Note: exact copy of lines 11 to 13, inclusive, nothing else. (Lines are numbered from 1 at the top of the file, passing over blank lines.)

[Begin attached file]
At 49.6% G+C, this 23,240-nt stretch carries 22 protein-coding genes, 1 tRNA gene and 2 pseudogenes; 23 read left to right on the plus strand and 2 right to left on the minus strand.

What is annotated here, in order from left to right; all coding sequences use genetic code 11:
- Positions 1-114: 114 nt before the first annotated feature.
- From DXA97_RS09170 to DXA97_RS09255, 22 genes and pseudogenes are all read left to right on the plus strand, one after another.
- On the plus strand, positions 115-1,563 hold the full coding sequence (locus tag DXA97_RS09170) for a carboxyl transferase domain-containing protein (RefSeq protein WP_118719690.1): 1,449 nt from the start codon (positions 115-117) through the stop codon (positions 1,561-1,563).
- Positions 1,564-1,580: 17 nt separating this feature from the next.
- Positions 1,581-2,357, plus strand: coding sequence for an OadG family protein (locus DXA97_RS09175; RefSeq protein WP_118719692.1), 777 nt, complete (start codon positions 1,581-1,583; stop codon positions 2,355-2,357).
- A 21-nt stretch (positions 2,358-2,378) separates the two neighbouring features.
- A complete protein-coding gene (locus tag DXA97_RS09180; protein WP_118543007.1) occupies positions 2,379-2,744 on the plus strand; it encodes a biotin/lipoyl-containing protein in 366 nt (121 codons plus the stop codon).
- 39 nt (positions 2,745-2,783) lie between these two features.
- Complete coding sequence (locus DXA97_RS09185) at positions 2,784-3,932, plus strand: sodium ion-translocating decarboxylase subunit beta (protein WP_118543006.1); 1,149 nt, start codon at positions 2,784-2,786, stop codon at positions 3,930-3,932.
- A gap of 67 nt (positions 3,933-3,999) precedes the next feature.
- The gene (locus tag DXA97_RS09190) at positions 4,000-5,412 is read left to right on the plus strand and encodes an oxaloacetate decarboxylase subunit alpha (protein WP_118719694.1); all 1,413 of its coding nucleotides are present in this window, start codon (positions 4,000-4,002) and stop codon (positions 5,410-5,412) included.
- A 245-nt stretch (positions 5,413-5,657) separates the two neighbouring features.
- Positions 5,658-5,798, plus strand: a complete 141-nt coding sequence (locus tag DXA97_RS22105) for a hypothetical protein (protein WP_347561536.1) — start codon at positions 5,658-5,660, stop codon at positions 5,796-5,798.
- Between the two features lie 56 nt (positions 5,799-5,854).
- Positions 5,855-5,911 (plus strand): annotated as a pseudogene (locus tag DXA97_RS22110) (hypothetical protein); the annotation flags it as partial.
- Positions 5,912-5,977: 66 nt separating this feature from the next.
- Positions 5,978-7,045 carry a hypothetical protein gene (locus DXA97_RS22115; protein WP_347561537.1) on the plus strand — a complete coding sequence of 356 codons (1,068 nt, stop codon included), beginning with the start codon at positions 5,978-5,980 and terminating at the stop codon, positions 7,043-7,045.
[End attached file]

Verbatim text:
- Complete coding sequence (locus DXA97_RS09185) at positions 2,784-3,932, plus strand: sodium ion-translocating decarboxylase subunit beta (protein WP_118543006.1); 1,149 nt, start codon at positions 2,784-2,786, stop codon at positions 3,930-3,932.
- A gap of 67 nt (positions 3,933-3,999) precedes the next feature.
- The gene (locus tag DXA97_RS09190) at positions 4,000-5,412 is read left to right on the plus strand and encodes an oxaloacetate decarboxylase subunit alpha (protein WP_118719694.1); all 1,413 of its coding nucleotides are present in this window, start codon (positions 4,000-4,002) and stop codon (positions 5,410-5,412) included.